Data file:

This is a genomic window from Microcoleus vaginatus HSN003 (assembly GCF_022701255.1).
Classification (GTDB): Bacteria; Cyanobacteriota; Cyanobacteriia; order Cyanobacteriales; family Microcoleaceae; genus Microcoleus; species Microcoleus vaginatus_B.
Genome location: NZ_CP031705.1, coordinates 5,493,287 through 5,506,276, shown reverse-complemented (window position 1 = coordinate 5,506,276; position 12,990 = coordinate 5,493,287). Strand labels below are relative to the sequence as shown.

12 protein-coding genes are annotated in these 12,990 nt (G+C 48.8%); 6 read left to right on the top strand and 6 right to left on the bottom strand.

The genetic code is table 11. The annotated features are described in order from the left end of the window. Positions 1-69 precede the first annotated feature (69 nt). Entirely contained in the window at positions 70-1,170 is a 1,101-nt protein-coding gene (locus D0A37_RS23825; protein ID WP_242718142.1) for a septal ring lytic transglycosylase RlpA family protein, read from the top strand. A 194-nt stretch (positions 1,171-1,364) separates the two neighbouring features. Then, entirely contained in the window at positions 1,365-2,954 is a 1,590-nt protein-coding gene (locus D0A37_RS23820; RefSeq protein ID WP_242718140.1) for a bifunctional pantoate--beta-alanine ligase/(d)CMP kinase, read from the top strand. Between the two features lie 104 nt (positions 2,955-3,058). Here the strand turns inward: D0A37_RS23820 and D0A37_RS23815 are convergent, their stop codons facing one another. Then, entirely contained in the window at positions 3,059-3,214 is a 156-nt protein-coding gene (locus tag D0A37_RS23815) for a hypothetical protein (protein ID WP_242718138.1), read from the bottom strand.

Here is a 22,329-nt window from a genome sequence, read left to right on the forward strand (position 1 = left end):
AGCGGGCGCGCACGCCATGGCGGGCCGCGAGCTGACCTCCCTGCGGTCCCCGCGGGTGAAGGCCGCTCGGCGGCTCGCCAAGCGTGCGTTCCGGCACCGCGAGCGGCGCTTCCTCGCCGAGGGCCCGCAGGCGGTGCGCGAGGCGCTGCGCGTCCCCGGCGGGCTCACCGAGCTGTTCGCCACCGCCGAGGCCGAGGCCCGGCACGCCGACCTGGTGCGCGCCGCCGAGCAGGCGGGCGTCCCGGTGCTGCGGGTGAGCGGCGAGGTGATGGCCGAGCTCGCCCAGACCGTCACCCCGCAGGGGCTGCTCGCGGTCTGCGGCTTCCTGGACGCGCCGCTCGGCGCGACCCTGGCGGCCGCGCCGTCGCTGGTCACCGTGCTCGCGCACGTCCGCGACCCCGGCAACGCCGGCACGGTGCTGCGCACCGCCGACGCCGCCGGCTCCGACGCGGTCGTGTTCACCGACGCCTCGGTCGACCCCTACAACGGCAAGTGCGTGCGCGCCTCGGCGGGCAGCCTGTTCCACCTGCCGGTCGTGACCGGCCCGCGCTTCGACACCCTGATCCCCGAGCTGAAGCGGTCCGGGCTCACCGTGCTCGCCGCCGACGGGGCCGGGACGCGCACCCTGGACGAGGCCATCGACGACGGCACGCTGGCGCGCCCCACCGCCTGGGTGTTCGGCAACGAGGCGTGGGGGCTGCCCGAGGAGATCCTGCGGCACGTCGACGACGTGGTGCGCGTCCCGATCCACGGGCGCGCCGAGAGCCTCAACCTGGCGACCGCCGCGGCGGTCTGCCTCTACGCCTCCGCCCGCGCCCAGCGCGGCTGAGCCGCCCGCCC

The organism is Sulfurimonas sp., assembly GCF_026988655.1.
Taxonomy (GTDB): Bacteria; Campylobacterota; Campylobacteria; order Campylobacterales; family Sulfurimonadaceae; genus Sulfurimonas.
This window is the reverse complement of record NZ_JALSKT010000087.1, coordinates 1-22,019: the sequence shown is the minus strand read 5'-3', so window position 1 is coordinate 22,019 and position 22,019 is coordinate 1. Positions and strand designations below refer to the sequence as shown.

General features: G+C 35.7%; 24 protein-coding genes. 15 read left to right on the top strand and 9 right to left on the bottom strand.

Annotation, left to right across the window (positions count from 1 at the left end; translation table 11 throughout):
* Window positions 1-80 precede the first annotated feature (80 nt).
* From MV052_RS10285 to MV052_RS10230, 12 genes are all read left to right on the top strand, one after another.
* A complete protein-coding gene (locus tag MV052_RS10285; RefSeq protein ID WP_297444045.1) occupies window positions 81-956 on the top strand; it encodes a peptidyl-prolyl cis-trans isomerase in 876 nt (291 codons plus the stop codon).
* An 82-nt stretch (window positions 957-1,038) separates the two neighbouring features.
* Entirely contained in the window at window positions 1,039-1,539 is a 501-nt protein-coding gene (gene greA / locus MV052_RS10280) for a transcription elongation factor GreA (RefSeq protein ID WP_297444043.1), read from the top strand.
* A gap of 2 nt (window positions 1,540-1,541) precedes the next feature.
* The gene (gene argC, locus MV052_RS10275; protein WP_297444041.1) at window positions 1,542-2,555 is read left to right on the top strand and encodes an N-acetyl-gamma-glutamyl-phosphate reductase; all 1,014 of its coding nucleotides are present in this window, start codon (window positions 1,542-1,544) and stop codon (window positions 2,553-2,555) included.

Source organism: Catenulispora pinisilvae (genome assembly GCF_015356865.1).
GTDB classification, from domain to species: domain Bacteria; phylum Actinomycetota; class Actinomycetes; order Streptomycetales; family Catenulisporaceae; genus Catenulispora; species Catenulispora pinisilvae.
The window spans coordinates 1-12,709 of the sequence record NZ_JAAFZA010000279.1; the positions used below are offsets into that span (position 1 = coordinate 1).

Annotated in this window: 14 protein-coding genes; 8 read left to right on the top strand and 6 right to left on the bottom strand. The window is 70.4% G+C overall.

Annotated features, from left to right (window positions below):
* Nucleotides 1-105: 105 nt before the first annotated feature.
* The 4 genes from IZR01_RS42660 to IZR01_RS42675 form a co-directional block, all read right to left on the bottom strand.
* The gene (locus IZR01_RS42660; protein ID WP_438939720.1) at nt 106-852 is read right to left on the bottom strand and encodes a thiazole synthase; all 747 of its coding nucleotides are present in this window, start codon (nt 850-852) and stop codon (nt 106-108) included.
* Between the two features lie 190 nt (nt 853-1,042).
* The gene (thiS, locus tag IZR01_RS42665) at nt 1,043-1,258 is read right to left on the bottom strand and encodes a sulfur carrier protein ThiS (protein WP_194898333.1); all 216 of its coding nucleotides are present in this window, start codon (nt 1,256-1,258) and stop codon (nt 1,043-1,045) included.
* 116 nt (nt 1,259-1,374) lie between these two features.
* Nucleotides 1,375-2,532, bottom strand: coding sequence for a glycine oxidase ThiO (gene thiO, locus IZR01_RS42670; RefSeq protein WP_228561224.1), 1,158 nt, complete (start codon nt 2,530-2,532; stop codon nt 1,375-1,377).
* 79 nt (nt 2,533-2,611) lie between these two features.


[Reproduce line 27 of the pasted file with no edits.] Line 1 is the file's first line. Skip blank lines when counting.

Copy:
* The gene (locus IZR01_RS42660; protein ID WP_438939720.1) at nt 106-852 is read right to left on the bottom strand and encodes a thiazole synthase; all 747 of its coding nucleotides are present in this window, start codon (nt 850-852) and stop codon (nt 106-108) included.